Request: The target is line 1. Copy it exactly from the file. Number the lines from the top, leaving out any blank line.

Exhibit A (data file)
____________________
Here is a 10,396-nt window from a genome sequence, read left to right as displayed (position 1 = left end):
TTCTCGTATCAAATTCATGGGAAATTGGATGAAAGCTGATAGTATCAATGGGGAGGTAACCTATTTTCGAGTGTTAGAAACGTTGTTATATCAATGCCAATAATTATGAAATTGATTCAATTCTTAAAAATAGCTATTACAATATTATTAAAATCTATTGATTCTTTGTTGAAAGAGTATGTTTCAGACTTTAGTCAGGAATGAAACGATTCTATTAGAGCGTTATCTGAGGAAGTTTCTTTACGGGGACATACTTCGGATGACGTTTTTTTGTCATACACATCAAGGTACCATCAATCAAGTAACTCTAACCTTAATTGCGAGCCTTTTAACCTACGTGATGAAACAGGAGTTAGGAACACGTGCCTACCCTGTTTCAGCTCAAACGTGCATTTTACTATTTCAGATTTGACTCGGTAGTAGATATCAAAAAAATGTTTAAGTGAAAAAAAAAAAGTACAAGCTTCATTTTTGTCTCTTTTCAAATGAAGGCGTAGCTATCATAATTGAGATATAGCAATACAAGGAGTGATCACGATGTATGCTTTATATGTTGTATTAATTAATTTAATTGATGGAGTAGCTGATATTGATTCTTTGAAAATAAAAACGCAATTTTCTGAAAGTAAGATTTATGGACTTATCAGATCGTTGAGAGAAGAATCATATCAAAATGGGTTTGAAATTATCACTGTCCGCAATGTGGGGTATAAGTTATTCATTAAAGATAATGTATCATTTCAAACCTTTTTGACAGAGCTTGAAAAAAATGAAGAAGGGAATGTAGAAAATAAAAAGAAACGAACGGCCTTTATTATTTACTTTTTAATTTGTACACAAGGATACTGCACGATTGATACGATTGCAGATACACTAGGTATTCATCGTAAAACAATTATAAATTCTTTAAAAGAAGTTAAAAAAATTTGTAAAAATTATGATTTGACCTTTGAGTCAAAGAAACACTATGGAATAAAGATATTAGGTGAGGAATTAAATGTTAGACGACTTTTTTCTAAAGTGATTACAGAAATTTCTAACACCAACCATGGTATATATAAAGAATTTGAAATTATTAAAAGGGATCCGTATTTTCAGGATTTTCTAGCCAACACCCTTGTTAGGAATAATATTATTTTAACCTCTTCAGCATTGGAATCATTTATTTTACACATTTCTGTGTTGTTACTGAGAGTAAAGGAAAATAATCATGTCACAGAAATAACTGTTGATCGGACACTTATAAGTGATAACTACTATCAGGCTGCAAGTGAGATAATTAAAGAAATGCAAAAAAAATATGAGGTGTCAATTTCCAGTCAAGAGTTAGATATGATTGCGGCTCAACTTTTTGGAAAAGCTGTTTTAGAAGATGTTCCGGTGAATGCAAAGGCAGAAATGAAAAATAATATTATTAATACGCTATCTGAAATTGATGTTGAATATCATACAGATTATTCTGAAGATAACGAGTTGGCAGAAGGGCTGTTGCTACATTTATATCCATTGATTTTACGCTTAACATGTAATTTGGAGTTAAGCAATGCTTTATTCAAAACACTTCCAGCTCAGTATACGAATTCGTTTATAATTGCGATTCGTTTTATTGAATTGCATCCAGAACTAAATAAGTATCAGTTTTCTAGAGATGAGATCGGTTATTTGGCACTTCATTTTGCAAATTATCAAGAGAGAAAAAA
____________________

Here is a 10,396-nt window from a genome sequence, read left to right as displayed (position 1 = left end):